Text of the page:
Learning, inspiring, and outreach inititives


Fostering Synthetic Biology's Fruitfulness

iGEM Calgary cares about communicating our scientific knowledge and resources to a wide variety of people so that we can better understand the problem as well as share that knowledge ourselves. A strong focus on education and science communication is foundational in connecting science with the general public.

Our collaboration efforts with the Calgary Composting Facility was aimed to help families and households with tips on how they can better utilize composting at home. Another important mission for our team was to reach out to children and school’s in our local community to promote science education and to promote synthetic biology as an exciting and creative field. We worked with local elementary and junior high schools within Calgary on a series of school talks as well as lead fun science experiments that inspired interest and showed kids the possibilities within scientific research. Using feedback from the students, we created a video toolkit on basic lab techniques which we can redistribute back to schools. We also partnered with a local non-profit organization, IndigiSTEAM, to aid in their summer camps that promote STEM and arts to Indigenous communities.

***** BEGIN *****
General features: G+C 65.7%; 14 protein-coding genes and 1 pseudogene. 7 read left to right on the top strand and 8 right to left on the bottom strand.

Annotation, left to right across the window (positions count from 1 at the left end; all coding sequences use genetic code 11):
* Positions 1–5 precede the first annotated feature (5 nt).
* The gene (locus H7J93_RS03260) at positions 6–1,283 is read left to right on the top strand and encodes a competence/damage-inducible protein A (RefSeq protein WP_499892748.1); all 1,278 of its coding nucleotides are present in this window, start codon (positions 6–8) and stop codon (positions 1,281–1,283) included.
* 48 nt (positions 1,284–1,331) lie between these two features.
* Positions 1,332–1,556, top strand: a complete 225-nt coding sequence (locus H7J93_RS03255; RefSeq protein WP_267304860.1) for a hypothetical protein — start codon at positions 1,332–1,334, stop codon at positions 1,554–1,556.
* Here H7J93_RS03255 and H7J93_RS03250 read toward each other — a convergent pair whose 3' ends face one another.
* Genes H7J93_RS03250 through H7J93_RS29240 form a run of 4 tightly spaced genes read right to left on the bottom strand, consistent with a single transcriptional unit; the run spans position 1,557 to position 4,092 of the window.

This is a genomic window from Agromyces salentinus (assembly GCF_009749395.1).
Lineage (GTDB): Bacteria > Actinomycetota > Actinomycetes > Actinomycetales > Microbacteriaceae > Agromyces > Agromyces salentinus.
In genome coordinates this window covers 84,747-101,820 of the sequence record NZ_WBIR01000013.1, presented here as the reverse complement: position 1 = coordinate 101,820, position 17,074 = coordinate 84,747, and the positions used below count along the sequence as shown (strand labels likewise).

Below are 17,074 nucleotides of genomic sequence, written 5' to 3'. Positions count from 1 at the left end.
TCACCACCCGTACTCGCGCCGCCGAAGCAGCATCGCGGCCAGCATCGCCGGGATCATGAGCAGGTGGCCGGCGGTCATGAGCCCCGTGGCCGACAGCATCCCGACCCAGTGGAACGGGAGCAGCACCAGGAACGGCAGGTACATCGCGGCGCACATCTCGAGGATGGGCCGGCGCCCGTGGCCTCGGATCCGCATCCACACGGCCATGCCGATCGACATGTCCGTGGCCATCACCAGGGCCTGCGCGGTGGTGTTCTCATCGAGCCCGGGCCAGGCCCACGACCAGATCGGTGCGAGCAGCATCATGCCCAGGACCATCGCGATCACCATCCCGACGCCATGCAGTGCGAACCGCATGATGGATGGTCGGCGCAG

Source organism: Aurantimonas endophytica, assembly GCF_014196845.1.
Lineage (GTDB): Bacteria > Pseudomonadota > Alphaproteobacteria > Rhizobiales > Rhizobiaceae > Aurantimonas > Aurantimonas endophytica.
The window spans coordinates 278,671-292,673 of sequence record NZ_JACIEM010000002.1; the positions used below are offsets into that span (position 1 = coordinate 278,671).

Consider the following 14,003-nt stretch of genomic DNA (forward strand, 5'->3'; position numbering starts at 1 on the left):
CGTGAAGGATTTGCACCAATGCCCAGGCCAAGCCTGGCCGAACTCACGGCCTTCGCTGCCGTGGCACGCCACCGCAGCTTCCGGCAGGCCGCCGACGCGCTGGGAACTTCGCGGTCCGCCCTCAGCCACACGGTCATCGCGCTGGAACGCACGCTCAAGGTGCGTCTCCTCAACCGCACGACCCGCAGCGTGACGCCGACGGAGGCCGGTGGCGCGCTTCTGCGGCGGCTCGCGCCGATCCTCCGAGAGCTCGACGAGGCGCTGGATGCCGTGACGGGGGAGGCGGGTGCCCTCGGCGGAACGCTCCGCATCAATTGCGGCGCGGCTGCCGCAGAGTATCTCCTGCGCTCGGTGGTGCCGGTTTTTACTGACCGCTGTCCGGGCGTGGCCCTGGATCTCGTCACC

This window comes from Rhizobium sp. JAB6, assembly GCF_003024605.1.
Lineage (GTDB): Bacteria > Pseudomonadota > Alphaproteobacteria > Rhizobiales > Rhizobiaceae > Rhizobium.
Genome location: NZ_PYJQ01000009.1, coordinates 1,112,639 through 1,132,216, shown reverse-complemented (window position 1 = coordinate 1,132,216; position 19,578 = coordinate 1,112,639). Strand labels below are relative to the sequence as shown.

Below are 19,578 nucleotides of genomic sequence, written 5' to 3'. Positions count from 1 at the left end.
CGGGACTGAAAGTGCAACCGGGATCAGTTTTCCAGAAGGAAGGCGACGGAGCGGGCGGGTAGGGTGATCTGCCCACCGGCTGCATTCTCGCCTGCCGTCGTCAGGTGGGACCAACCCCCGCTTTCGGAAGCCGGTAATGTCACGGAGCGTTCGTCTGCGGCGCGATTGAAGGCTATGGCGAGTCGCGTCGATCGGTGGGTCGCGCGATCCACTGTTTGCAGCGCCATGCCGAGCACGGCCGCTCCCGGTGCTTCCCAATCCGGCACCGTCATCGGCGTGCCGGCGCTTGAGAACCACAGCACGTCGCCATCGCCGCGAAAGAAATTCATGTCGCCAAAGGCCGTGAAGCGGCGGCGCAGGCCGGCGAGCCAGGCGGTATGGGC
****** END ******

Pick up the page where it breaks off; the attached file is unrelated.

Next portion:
Our education and outreach efforts exemplify Cellucoat's belief that the work of today plants seeds that bear fruit for future generations, and we watch in awe the growth we are yet to witness in the minds of the future.

MDSC 507

Introduction to Synthetic Biology Course

Before we started our education and communication inititives, we first had to educate ourselves. All 10 of our iGEM team members were enrolled in a university-level course (MDSC 507) throughout the winter 2022 semester. From January to April, we learned about the foundational components of iGEM, through 19 lectures and 4 major assignments. We learned about wet lab topics including the design of genetic circuits and choosing the right chassis, along with dry lab topics including machine learning and neural networks. As our entire team consisted of new iGEMers, this course was catered towards fostering a sense of community. Through this course, we explored potential projects for our upcoming iGEM season: ranging from treating bee-specific diseases in honey hives, to detecting prosthetic injury infections. MDSC 507 provided us with the opportunity to begin our iterative design process, as we held stakeholder interviews and recieved feedback from judges at the Mindfuel Tech Futures Challenge competition on the feasibiliy of our ideas.

School Talks

Teaching Elementary and Junior High Students about SynBio